Monday, December 10, 2012


It could be that Stark Countians are beginning to learn where state Representative Christina Hagan's (Republican - Marlboro) "legislative" heart lies.

Is her heart with people who are much more capable of fending for themselves or is it with folks who are struggling to make ends meet and are getting worked over by the payday lender crowd?

The SCPR notes that in October Hagan rolled out her public relations machine to bring attention to the fact that she was making fixing Ohio's securities laws a top priority.

Her announced motivation?

To put a stop to the likes of the $200 million investor fraud scheme uncovered about three years ago at the now defunct Fair Finance of Akron (Summit County).

"Fair enough" (no pun intended), but she fails to make the case that her initiative will do anything to stop a repeat by other financial schemers who will undoubtedly surface in the coming months and years in Ohio.

There is nothing preventive in her legislation.  All it does is:
  • to provide for fining authority for those who violate state securities law, and
  • to empower state government to recoup costs and expenses of investigations launched by state securities officials.
In her press release, she makes no case whatsoever that had her proposed legislation be the law of Ohio, let's say in 2008, that the Fair Finance debacle would not have happened.

Moreover, she is looking out for people who have some ability to protect themselves, that is to say, the investor class.

First, if something is "too good to be true," they should not be investing in the first place, and,

Second, this is discretionary money.  It is not money that the investors are using to live day-to-day.

But as far as Hagan's legislation goes, there is nothing wrong about it.  It seems to be all about self-promotion in a mode of "much ado about nothing."

What her introducing of this bill shows is that she is following a pattern she is obviously hard at work establishing of introducing bills that have very little "umph" to them in terms of "real" benefit to Ohioans but gets her mileage with lazy journalists who take officeholder press releases and publish them with very little, if any, analysis as to their import to the ordinary citizen.

The SCPR thinks that there are "bigger fish to fry" for Ohioans who are defenseless from the interests of powerful financial interests.

However, the class of Ohioans with a pressing need to be protected are from the debtor class.  Not exactly the people that Christina Hagan cares about.

These folks are among the most vulnerable to the predatory practices of some in the financial community and because they are at the bottom end of the Romney-described 47% cannot get the likes of Christina Hagan to look out for them.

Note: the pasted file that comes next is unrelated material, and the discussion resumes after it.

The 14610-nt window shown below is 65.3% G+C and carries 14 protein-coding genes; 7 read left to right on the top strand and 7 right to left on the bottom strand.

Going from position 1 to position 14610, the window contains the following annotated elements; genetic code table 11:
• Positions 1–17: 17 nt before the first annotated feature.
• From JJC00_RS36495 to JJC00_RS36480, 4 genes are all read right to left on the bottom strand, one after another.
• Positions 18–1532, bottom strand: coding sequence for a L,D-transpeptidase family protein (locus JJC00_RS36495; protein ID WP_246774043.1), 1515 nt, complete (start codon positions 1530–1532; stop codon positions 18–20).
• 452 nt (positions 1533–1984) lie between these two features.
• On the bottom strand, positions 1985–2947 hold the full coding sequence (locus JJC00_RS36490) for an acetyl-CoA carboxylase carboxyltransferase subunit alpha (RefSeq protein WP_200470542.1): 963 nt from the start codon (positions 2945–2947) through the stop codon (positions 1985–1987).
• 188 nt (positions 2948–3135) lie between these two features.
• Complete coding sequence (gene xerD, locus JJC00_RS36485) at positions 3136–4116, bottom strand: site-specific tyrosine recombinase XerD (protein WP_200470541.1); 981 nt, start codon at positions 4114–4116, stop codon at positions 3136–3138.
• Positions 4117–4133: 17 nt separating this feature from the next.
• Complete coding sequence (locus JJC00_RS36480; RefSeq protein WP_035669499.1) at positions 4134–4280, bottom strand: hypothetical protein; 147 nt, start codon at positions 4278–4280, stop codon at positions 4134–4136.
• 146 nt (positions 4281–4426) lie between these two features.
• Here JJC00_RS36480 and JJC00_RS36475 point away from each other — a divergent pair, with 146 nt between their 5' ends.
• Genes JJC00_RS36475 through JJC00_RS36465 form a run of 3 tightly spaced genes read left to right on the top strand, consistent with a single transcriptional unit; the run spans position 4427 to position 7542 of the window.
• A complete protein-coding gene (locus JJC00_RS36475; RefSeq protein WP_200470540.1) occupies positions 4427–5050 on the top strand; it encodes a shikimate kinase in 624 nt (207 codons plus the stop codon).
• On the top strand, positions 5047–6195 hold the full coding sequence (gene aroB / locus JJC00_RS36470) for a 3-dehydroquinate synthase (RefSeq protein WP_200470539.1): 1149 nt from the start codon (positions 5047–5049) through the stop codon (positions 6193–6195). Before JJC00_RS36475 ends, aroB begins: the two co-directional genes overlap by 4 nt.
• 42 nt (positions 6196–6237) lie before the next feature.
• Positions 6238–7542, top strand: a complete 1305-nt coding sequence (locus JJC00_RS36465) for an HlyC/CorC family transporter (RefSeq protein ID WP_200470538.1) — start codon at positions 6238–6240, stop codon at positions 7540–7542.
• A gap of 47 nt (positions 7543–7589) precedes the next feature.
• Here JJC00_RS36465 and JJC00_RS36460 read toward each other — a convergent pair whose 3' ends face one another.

More particularly, we are talking about Ohioans who, in order to make it from one day to the next, have the unfortunate need to use the services of payday lenders.

Tom Suddes of the Cleveland Plain Dealer (in yesterday's edition - LINK) provides an example of a deficiency in Ohio law that Ms. Hagan if she cares anything about "the down and out" would address pronto.

And, it is just not Hagan, but also other members of the Stark County delegation (Oelslager, the Ohio Senate - R, the 29th; Ohio House members Schuring - R, 48th; Slesnick D, 49th) to the Ohio General Assembly who ought to fixing the gap in Ohio law that allows some in the financial sector who would, if they can massage the legal loophole charge as much as 235.48% interest to borrowers who are struggling to "put food on the tables" that their children dine at.

Back in 2008, the Ohio General Assembly voted to curb predatory lending practices in Ohio but enacting House Bill 545 which capped the interest level at 28%.

That part of the financial industry spent about $20 million dollars to defeat that measure (LINK).

Guess who voted with those who opposed the 28% cap?

You've got it!

None other than John P. Hagan, father of Christina.  He represented the 50th (a little different configuration) from 2000 through 2008.

What's the saying?  "An apple does not fall far from the tree."  Hmm?

To their credit, Kirk Schuring (then in the Ohio Senate), and Scott Oelslager (then in the Ohio House) and Slesnick voted to impose the 28% cap, which, by the way, is not exactly chicken feed.

So now that we know that Christina Hagan is willing to impose government regulations, should we expect that she knows that the payday lending crowd is trying to use a "seeming" loophole in Ohio's mortgage-loan law to attempt the 235.48% smash-down on everydays struggling to get from week-to-week, that her next bill will be to shore up the mortgage-loan law?

The SCPR says "seeming" loophole in agreement with Suddes because the Ohio Ninth District Court of Appeals (sitting in Akron and covering Summit, Median, Lorain and Wayne counties) ruled 2 to 1 to limit the would-be predators to the 28% caps of House Bill 545 despite the industry's attempt to fit within the loophole of the mortgage-loan law.

Accordingly, the 28% caps is only the "clear" law in four of Ohio's 88 counties.

So Christina Hagan can do Stark Countians, and, indeed all Ohioans, good by getting busy lickety-split to introduce a measure to protect those least able to protect themselves to close that gap in the mortgage-loan law.

Will she do so?

Not likey.

Why not?

First, doing so will take disagreeing with her father in public.

Secondly, she has been the beneficiary of campaign contributions from the payday industry.

So it is likely safe to say that Christina Hagan's concern for shoring up deficiencies in Ohio financial law only runs so deep and it doesn't include the bottom of the run-of-the-mill American/Ohioan 47%.

From her pre-general campaign finance report filed with the Ohio secretary of state:

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